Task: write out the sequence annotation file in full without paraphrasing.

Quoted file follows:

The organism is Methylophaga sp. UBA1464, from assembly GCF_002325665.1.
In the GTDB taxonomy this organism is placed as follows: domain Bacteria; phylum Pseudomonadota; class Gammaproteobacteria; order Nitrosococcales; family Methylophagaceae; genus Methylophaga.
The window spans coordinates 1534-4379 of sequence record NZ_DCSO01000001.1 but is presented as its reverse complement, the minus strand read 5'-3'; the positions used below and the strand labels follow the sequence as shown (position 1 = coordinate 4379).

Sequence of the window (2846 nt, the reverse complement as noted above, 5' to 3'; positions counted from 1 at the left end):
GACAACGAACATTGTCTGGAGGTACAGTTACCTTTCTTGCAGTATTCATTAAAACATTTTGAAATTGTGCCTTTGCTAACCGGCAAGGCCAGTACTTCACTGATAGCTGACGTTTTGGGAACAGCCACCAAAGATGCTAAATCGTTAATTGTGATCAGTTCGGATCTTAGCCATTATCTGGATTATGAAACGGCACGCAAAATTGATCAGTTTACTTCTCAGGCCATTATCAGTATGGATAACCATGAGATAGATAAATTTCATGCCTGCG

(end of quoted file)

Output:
The organism is Methylophaga sp. UBA1464, from assembly GCF_002325665.1.
In the GTDB taxonomy this organism is placed as follows: domain Bacteria; phylum Pseudomonadota; class Gammaproteobacteria; order Nitrosococcales; family Methylophagaceae; genus Methylophaga.
The window spans coordinates 1534-4379 of sequence record NZ_DCSO01000001.1 but is presented as its reverse complement, the minus strand read 5'-3'; the positions used below and the strand labels follow the sequence as shown (position 1 = coordinate 4379).

Sequence of the window (2846 nt, the reverse complement as noted above, 5' to 3'; positions counted from 1 at the left end):
GACAACGAACATTGTCTGGAGGTACAGTTACCTTTCTTGCAGTATTCATTAAAACATTTTGAAATTGTGCCTTTGCTAACCGGCAAGGCCAGTACTTCACTGATAGCTGACGTTTTGGGAACAGCCACCAAAGATGCTAAATCGTTAATTGTGATCAGTTCGGATCTTAGCCATTATCTGGATTATGAAACGGCACGCAAAATTGATCAGTTTACTTCTCAGGCCATTATCAGTATGGATAACCATGAGATAGATAAATTTCATGCCTGCG